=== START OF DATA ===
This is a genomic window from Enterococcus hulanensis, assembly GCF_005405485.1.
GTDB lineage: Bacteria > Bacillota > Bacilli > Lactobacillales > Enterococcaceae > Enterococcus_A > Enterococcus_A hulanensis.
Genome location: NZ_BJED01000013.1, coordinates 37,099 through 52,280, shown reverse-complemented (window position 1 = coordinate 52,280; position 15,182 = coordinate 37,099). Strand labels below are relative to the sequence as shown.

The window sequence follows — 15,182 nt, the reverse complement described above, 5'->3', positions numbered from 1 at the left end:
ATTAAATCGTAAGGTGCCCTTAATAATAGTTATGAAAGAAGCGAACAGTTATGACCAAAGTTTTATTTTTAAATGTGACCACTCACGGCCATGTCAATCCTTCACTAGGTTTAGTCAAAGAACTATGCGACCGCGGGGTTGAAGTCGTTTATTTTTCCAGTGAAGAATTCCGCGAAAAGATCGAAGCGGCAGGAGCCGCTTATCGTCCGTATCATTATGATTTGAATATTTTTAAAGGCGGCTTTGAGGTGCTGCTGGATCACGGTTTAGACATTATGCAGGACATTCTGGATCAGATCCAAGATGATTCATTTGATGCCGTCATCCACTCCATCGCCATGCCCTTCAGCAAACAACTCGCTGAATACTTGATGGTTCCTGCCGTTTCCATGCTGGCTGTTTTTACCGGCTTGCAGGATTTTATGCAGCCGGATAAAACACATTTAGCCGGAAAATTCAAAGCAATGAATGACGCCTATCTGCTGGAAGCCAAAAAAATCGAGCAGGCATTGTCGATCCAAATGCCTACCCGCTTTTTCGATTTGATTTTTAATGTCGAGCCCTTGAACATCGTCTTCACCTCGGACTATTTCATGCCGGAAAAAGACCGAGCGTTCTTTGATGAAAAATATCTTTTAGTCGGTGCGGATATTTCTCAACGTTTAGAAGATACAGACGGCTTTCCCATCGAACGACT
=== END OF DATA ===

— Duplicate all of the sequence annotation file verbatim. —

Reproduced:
This is a genomic window from Enterococcus hulanensis, assembly GCF_005405485.1.
GTDB lineage: Bacteria > Bacillota > Bacilli > Lactobacillales > Enterococcaceae > Enterococcus_A > Enterococcus_A hulanensis.
Genome location: NZ_BJED01000013.1, coordinates 37,099 through 52,280, shown reverse-complemented (window position 1 = coordinate 52,280; position 15,182 = coordinate 37,099). Strand labels below are relative to the sequence as shown.

The window sequence follows — 15,182 nt, the reverse complement described above, 5'->3', positions numbered from 1 at the left end:
ATTAAATCGTAAGGTGCCCTTAATAATAGTTATGAAAGAAGCGAACAGTTATGACCAAAGTTTTATTTTTAAATGTGACCACTCACGGCCATGTCAATCCTTCACTAGGTTTAGTCAAAGAACTATGCGACCGCGGGGTTGAAGTCGTTTATTTTTCCAGTGAAGAATTCCGCGAAAAGATCGAAGCGGCAGGAGCCGCTTATCGTCCGTATCATTATGATTTGAATATTTTTAAAGGCGGCTTTGAGGTGCTGCTGGATCACGGTTTAGACATTATGCAGGACATTCTGGATCAGATCCAAGATGATTCATTTGATGCCGTCATCCACTCCATCGCCATGCCCTTCAGCAAACAACTCGCTGAATACTTGATGGTTCCTGCCGTTTCCATGCTGGCTGTTTTTACCGGCTTGCAGGATTTTATGCAGCCGGATAAAACACATTTAGCCGGAAAATTCAAAGCAATGAATGACGCCTATCTGCTGGAAGCCAAAAAAATCGAGCAGGCATTGTCGATCCAAATGCCTACCCGCTTTTTCGATTTGATTTTTAATGTCGAGCCCTTGAACATCGTCTTCACCTCGGACTATTTCATGCCGGAAAAAGACCGAGCGTTCTTTGATGAAAAATATCTTTTAGTCGGTGCGGATATTTCTCAACGTTTAGAAGATACAGACGGCTTTCCCATCGAACGACT